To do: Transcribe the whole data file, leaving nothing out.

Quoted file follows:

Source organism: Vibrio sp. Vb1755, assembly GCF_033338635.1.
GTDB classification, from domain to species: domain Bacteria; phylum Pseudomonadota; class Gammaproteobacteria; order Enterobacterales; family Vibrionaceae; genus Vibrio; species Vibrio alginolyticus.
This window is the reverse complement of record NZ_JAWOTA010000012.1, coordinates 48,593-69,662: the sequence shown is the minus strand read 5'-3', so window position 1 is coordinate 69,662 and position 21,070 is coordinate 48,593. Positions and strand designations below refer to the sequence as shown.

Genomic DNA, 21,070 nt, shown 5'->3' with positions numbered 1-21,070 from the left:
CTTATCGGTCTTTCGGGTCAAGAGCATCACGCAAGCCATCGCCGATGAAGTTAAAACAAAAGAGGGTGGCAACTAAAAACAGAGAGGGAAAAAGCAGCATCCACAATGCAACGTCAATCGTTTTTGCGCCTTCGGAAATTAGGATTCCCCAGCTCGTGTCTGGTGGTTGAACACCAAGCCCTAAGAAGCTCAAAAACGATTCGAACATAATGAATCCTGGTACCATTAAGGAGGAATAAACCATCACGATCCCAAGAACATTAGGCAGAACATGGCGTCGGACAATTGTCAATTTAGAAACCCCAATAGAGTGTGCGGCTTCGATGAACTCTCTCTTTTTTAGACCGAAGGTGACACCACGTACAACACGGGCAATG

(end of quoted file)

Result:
Source organism: Vibrio sp. Vb1755, assembly GCF_033338635.1.
GTDB classification, from domain to species: domain Bacteria; phylum Pseudomonadota; class Gammaproteobacteria; order Enterobacterales; family Vibrionaceae; genus Vibrio; species Vibrio alginolyticus.
This window is the reverse complement of record NZ_JAWOTA010000012.1, coordinates 48,593-69,662: the sequence shown is the minus strand read 5'-3', so window position 1 is coordinate 69,662 and position 21,070 is coordinate 48,593. Positions and strand designations below refer to the sequence as shown.

Genomic DNA, 21,070 nt, shown 5'->3' with positions numbered 1-21,070 from the left:
CTTATCGGTCTTTCGGGTCAAGAGCATCACGCAAGCCATCGCCGATGAAGTTAAAACAAAAGAGGGTGGCAACTAAAAACAGAGAGGGAAAAAGCAGCATCCACAATGCAACGTCAATCGTTTTTGCGCCTTCGGAAATTAGGATTCCCCAGCTCGTGTCTGGTGGTTGAACACCAAGCCCTAAGAAGCTCAAAAACGATTCGAACATAATGAATCCTGGTACCATTAAGGAGGAATAAACCATCACGATCCCAAGAACATTAGGCAGAACATGGCGTCGGACAATTGTCAATTTAGAAACCCCAATAGAGTGTGCGGCTTCGATGAACTCTCTCTTTTTTAGACCGAAGGTGACACCACGTACAACACGGGCAATG